Small problem with that argument: if people have a sacrosanct right to participate in the democratic process, and the government feels it has a democratic duty to assist overseas citizens to vote… well, the same objective could very easily be achieved (and at no cost to Air Malta) simply by allowing them to vote in embassies abroad; or, even more pragmatically, to just send in their votes by post. 

The advantage for voters would be far greater than a discount on an Air Malta flight. They would get to fulfil their democratic prerogative for the price of a postage stamp, or a bus-ride to the city centre: whichever is cheaper.

Clearly, however, it would not work out quite so well for the political establishment. This might explain why both Labour and PN have in their day resisted implementing such a simple reform to the electoral process. Evidently, they prefer to squander hundreds of thousands of taxpayer euros, on a scheme that has the unintentional effect of also crippling Air Malta… rendering any hope of a future turnaround impossible. 

Why is that, I wonder? Why does it pay the political parties more to have voters flown over here at the country’s expense?

I think the answer goes back to that bit about ‘national strategic importance’. As with most other areas of life, Maltese political parties have by and large tended to view the democratic process, not as an issue of civic rights, but as a life-support machine to which they themselves are attached.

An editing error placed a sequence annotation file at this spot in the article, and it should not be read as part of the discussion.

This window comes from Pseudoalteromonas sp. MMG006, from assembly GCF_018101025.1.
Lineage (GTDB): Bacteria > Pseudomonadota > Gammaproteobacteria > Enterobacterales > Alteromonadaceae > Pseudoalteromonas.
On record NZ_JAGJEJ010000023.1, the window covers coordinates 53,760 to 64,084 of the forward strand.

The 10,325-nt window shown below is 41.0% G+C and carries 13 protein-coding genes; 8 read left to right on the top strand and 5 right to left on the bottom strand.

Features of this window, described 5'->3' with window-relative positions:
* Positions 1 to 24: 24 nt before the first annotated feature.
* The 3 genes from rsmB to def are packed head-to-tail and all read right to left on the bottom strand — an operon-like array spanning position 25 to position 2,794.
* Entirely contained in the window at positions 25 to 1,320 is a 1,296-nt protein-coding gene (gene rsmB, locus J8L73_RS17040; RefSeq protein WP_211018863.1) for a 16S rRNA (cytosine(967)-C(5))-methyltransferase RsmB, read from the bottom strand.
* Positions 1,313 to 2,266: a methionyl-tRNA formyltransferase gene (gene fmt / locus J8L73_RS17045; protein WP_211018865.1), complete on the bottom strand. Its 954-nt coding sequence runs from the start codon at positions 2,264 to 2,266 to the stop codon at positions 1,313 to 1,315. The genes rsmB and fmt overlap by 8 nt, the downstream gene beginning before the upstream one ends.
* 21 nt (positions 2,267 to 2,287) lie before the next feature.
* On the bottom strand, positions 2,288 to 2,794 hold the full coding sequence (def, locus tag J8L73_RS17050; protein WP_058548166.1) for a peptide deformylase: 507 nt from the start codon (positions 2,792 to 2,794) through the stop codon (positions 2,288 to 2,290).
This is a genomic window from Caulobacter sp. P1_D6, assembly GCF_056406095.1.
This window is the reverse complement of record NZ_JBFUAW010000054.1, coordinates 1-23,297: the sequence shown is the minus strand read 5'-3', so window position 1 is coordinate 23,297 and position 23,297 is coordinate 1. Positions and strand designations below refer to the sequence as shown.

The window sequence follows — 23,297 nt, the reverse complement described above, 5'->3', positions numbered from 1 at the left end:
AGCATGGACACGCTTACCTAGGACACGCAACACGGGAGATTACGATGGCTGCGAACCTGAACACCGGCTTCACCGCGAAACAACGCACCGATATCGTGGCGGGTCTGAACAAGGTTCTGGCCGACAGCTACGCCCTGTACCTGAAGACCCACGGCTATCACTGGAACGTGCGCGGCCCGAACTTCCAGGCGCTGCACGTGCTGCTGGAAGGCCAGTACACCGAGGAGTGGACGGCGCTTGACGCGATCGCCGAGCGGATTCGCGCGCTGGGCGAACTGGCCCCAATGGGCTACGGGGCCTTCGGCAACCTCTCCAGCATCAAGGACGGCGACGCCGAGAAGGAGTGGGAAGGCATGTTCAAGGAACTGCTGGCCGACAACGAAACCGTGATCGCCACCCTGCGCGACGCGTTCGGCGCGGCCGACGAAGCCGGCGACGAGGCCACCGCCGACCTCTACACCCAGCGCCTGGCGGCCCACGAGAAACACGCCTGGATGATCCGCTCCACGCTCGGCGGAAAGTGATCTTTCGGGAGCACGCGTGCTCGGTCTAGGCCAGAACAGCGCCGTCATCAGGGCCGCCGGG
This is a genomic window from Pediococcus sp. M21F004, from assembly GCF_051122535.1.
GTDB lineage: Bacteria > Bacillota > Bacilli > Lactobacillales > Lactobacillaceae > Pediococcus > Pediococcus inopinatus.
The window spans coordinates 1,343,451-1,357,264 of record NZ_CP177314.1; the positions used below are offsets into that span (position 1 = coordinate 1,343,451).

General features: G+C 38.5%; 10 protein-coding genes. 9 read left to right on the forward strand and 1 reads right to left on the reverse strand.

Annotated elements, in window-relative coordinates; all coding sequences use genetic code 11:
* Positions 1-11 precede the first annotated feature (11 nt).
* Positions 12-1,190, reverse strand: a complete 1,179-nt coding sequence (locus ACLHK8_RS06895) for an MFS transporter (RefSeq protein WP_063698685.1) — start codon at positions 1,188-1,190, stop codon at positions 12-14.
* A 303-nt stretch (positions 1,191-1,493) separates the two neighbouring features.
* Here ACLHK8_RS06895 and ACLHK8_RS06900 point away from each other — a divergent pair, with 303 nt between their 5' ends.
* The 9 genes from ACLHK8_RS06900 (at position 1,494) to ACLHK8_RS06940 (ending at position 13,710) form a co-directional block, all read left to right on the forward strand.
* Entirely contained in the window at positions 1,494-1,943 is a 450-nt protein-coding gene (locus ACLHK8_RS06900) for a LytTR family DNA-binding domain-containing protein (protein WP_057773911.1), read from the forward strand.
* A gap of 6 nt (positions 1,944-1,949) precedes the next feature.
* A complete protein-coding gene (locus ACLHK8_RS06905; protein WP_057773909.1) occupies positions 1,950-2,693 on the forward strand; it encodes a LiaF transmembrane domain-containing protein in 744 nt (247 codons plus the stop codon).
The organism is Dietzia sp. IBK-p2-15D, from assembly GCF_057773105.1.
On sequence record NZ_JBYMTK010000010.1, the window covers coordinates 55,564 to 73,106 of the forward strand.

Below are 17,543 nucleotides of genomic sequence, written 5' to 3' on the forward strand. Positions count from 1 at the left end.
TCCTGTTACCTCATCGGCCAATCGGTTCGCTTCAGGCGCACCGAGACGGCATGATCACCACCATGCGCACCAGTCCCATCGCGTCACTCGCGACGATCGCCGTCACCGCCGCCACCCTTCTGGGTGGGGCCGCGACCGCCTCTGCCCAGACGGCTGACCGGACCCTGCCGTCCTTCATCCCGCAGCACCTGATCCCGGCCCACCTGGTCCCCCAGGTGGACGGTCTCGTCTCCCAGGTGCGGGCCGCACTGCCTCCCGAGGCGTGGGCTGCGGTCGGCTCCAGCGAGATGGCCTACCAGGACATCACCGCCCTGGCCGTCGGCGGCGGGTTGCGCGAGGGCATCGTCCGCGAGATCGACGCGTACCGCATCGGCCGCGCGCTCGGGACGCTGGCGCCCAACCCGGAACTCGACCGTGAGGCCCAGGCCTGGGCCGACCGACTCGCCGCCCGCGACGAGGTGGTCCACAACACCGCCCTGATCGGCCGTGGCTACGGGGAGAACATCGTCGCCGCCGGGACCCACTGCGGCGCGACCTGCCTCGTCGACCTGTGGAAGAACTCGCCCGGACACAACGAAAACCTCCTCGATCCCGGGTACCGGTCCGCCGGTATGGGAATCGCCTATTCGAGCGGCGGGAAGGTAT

Both parties invest considerable resources in controlling the machinery of democracy… they keep tabs on voters (how many times did they call you at home last election day?), and they even offer transport to and from the polling stations for people with mobility issues, etc. The fact that our system forces people to vote here in Malta therefore also maximises opportunities for political parties to keep a close eye on the whole process. 

And this, it seems, is the ‘national strategic purpose’ they talk about when they justify exploiting Air Malta for their own political ends. Very strategically important for the political parties themselves, yes. But what about the rest of us? What about Air Malta, which clearly cannot sustain the regular stream of losses this practice has always entailed?  

How much, in brief, are we expected to carry on paying, so that political parties can get to keep their grubby control over every last aspect of this country’s power infrastructure, forever?

Just thought I’d ask, that’s all....

More in Blogs